BUMMING AROUND BURLINGTON

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I liked the historic feel of Burlington, which was quite different from where I grew up in Southern California.  Several of the downtown Burlington buildings are on the National Register of Historic Places, and it was great to see the care taken to preserve these old buildings.

Take the Capitol Theater, for example.  Dating back to 1937, the 700-seat theater had been closed since 1977; however, a foundation of passionate citizens was formed to raise the money needed to restore the theater back to its 1937 splendor– with some modern additions.  Such painstaking care was taken in the restoration that the new seats and carpet were reproduced to look like the originals, and a boatload of money was spent to restore the marquee to exactly as it looked in its heyday.

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We took a guided tour, one of the included attractions for the day.  I especially liked the art deco-style lighting throughout the theater, and the old projector was a classic!

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The hop on-hop off bus also made stops at the top of Heritage Hill, a beautiful neighborhood of lovely old homes and Snake Alley.

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Constructed in 1894, Snake Alley was once known as the crookedest alley in the world.  It was built to create a short cut from the top of the hill to the business district below.  Needing to accommodate horses, the mode of transportation at the time, the bricks were tilted higher on the upper edges, making it easier for the horse’s hooves to catch on the raised edge making the ascent easier and the descent a lot safer.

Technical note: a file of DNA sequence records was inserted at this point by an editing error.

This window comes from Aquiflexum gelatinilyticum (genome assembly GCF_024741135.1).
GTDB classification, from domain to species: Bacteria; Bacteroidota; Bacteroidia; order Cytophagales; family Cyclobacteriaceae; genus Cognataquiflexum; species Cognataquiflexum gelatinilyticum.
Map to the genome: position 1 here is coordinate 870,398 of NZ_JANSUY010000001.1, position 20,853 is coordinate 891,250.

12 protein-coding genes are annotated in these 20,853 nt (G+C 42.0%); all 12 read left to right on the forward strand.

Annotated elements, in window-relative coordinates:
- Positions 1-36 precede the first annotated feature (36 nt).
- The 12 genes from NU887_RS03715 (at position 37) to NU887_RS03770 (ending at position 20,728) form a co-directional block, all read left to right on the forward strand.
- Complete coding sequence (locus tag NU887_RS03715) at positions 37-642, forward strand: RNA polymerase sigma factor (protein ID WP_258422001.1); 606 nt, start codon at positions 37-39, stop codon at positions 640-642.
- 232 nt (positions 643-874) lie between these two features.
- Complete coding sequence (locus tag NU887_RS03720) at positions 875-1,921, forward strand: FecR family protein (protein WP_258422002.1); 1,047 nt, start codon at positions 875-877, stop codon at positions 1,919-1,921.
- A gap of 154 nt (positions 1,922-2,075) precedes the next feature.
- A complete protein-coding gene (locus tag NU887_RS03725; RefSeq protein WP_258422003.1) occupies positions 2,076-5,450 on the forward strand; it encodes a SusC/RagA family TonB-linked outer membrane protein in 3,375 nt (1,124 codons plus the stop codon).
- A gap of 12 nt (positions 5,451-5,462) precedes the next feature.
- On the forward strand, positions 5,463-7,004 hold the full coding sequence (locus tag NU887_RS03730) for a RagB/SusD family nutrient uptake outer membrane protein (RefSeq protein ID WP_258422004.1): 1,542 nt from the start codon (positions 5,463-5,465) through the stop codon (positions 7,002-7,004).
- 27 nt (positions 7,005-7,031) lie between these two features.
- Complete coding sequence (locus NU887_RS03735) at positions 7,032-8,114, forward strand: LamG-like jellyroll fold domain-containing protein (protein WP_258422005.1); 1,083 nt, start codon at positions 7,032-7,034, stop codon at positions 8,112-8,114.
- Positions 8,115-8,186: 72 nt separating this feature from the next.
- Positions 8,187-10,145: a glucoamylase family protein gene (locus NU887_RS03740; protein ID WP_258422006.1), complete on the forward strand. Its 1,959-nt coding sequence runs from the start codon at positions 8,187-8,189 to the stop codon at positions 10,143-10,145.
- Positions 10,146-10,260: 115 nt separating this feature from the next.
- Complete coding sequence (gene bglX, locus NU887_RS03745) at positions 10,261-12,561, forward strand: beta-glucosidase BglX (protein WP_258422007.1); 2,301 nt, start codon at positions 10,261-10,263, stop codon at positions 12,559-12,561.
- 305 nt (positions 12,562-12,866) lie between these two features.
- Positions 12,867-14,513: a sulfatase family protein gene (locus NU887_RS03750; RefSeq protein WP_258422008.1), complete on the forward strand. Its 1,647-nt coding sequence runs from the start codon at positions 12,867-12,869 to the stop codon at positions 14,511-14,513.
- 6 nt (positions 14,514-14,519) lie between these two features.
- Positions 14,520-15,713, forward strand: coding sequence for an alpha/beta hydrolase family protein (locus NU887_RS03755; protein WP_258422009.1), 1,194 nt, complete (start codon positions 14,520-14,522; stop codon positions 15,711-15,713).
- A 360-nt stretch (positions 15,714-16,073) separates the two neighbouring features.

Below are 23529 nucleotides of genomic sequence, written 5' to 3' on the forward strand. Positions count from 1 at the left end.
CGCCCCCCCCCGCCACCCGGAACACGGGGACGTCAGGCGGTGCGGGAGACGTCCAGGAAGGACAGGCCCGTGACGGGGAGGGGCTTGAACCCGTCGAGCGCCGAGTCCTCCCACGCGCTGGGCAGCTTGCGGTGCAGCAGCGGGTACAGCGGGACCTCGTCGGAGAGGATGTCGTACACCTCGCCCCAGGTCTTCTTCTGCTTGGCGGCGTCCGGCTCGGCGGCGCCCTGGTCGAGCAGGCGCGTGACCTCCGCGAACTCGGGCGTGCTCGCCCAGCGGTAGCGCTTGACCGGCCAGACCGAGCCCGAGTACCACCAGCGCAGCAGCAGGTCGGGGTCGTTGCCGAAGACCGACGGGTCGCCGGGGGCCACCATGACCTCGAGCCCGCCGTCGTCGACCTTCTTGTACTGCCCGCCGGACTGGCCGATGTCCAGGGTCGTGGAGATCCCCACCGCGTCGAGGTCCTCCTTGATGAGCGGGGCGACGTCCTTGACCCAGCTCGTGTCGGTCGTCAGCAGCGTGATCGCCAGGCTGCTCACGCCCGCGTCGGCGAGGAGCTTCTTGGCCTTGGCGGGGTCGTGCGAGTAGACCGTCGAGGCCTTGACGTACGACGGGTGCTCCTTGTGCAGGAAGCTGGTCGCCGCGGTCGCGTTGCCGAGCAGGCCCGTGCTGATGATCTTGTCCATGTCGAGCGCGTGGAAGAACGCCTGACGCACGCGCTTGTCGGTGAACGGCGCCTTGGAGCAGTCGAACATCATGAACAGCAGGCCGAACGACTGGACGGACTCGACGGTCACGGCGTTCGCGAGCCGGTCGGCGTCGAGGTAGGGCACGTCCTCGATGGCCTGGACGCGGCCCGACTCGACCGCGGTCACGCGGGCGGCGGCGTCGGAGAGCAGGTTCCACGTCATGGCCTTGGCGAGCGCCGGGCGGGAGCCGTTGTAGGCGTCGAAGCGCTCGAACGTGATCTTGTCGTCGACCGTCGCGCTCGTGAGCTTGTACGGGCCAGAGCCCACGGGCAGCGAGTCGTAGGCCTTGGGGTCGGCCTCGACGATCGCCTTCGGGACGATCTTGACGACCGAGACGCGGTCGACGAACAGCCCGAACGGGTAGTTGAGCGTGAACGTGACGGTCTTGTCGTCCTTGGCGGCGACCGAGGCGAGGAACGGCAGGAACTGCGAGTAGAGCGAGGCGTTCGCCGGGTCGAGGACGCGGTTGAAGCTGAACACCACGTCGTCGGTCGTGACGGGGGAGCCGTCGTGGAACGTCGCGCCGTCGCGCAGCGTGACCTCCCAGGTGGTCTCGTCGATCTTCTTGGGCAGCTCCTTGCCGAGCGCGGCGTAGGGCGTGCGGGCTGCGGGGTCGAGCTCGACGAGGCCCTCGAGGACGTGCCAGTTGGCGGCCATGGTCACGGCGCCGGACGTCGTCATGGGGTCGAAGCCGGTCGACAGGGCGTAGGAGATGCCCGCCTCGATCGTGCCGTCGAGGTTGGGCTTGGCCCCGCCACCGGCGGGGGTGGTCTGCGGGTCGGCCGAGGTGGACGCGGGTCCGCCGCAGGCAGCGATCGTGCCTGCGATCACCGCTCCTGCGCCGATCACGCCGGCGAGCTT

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We didn’t have access to a horse, so we hoofed the 275 feet of Snake Alley carefully on foot to the street below.

While bumming around Burlington, we had a quick look at St. Paul’s Catholic Church:

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In all, it was a pleasant little historic city of 25,000-26,000 people, and we enjoyed having a look around.

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It was another beautiful sail-away highlighted by an entertaining calliope concert!

 

 

 

 

 

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A typical river barge on the Mississippi River

 

Coming up next:  HANGIN’ IN HANNIBAL

QUAD CITIES

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The “Quad Cities” region, at the confluence of the Rock and Mississippi rivers, was next up on the journey aboard the American Queen Steamboat paddle wheeler.  Located in northwest Illinois and southeast Iowa, the focus of the hop on-hop off bus route encompassed Davenport and Bettendorf, the two Iowa Quad Cities  We hopped aboard for a look around.

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The Isabel Bloom sculpture studio, in Bettendorf, was our first stop where we saw a demonstration of how they make their sculptures.